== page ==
- Paul Sherman/Daily
By Liz Vukelich, Daily Sports Editor
Published January 17, 2013
It wouldn’t sound like it from the way he referred to his struggling hockey team as a “train wreck,” but Michigan coach Red Berenson is being cautiously optimistic about this weekend’s trip to Lake Superior State.
In his 28 years at the helm, Berenson has seen teams who he never imagined would win another game do just that. And though the number of opportunities for Michigan to turn things around this season is starting to dwindle, he still believes that this year’s team — sitting towards the bottom of the CCHA with a 4-10-2 conference record — can make strides in Sault Ste. Marie.
“I think we’re challenged and we’re pushing,” Berenson said. “We’re trying to get this train back on the tracks. It’s not the start of the season, but we’ve got to start somewhere. Right now, we’re going to try and make it a new start.”
There’s been so much negative attention surrounding the program the past few months, so forgive Berenson if he tries to find any kind of positive aspects heading into the weekend.
But there have been some positives. Though the overall team results haven’t been anywhere near Michigan’s usually high standards, there have still been a few bright spots and commendable individual efforts across the board.
Three forwards — senior Kevin Lynch, sophomore Zach Hyman and freshman Andrew Copp — were singled out as players who have effectively created offensive opportunities, forechecked well and battled hard, even without the puck.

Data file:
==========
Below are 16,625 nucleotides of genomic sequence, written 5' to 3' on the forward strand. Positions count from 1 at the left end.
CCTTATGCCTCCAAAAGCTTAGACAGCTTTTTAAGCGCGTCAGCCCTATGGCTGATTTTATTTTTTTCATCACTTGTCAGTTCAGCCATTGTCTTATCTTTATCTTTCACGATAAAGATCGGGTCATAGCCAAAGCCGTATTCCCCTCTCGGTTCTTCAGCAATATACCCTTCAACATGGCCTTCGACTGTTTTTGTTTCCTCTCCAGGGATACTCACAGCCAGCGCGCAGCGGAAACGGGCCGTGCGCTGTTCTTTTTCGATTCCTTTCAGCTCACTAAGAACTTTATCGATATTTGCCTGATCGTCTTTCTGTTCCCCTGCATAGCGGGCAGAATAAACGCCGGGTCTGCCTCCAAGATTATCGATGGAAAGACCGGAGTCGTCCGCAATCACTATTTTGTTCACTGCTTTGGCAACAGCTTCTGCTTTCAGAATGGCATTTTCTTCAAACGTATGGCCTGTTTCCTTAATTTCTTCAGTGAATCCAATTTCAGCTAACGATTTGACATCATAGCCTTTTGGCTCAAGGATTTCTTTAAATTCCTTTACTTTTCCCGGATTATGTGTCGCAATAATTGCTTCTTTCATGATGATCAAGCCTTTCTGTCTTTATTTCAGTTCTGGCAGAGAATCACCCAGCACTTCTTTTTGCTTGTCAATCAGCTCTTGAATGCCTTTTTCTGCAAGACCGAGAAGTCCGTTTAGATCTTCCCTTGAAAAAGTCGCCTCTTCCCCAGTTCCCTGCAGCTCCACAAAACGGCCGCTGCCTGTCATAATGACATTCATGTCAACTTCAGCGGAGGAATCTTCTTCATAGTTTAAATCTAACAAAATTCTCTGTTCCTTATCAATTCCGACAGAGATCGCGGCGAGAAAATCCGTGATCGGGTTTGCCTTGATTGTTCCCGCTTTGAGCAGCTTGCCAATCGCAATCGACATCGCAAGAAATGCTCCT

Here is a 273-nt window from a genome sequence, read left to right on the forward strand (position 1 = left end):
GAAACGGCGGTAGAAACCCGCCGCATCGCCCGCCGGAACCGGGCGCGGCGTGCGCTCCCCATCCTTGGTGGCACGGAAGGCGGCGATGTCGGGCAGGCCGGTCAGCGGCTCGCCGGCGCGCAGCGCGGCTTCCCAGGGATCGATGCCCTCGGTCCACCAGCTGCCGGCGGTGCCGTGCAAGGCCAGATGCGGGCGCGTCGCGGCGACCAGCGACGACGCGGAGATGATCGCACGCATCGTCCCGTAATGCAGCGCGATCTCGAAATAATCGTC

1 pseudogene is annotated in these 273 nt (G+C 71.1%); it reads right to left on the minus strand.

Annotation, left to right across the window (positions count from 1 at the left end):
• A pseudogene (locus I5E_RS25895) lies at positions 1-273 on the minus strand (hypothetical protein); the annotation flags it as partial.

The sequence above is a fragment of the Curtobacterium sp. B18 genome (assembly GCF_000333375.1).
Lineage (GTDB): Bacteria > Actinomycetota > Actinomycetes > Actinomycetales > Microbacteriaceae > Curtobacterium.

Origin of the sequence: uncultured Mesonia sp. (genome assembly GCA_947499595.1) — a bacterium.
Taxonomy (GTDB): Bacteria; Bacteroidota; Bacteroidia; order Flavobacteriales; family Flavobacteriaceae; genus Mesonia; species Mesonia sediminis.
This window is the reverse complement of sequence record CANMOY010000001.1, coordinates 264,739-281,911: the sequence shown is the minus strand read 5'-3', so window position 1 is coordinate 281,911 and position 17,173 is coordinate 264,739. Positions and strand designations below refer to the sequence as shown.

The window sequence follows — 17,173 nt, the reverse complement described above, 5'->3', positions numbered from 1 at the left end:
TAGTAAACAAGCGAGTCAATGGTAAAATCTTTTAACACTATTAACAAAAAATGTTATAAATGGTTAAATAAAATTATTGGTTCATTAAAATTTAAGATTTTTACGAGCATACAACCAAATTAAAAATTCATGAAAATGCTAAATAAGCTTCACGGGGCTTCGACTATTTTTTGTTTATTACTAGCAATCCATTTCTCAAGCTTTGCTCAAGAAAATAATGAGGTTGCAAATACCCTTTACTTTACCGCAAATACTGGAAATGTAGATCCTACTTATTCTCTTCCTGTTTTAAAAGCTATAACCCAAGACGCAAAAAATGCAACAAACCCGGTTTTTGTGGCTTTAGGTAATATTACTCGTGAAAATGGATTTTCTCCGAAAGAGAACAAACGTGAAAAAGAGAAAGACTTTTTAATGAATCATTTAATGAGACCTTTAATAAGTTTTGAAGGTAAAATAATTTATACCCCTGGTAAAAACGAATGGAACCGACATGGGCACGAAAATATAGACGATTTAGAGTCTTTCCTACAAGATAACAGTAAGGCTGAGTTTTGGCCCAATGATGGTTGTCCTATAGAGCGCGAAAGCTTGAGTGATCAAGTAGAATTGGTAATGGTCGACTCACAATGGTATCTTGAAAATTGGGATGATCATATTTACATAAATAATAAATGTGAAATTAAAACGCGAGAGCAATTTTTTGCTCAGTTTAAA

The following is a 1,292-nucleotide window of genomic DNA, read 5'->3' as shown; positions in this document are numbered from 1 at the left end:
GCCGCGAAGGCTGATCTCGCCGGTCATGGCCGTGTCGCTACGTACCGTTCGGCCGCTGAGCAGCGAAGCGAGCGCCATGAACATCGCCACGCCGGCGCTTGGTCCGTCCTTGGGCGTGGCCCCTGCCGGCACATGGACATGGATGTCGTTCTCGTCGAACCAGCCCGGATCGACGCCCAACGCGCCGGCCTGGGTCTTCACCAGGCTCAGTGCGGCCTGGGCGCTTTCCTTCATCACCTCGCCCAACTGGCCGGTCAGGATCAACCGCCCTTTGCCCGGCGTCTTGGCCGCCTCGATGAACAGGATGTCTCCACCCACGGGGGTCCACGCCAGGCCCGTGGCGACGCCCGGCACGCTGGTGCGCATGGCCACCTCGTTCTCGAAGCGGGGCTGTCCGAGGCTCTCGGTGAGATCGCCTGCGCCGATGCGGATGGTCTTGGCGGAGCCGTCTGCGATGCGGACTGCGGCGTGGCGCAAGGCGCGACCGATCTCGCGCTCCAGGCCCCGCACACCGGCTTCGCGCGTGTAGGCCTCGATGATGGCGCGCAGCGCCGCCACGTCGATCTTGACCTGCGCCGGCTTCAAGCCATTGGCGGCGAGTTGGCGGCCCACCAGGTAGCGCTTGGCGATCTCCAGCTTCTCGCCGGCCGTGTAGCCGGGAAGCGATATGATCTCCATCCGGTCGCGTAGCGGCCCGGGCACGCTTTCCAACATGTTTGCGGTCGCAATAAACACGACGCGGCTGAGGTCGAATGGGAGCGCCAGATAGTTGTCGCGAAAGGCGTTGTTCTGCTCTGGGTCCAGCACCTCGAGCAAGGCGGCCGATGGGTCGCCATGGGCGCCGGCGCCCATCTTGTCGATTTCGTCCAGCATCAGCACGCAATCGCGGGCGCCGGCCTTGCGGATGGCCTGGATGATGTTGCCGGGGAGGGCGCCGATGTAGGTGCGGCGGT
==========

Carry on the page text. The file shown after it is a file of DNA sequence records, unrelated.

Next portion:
However, as Berenson points out, it doesn’t matter what these players are doing well, if the rest of the Wolverines can’t build off the available chances. Still, he’s trying to walk the line between being harsh enough while not being disparaging.
“Anything (the players) get is something they deserved,” Berenson said. “If you start getting personal with them, the only thing they can go on is what they’ve done, and I think it’s pretty clear that it’s not good enough. This team is going to have to suck it up and take the heat.”
The freshman class is the one expected to suck it up the most. In the past, rookie standouts have usually been the ones to carry the forward corps. With Copp already carrying a lot of the offensive grunt work and forward Boo Nieves tied for second in the team for points, Berenson is looking to them to continue and enhance their already high standard of play.
Michigan usually prefers to have the brunt of the road trips comes in the first half of the season — that way the team can build camaraderie while traveling early in the year, and then use that to finish out the season strong with a majority of homestands.
Instead, the Wolverines have just three more games at Yost Ice Arena this season, though they know they haven’t taken full advantage of home ice. And yet, they still have yet to register a win on the road this season — a challenge that won’t be made easier by the fact that the Lakers hold a marginal 22-18-3 series lead over Michigan when playing in Taffy Abel Arena.
None of the Wolverines want to admit that leaving Ann Arbor for a series could be a good thing, but at this point, any kind of variation could be an effective catalyst for change.
“Going on the road, that’s all you have, seeing your team,” said senior forward A.J. Treais. “You don’t have any fans in your favor … all you’ve got is your buddies, and maybe that’s something that can change (the season). Obviously, we’ve been struggling here at Yost, so any change is good.”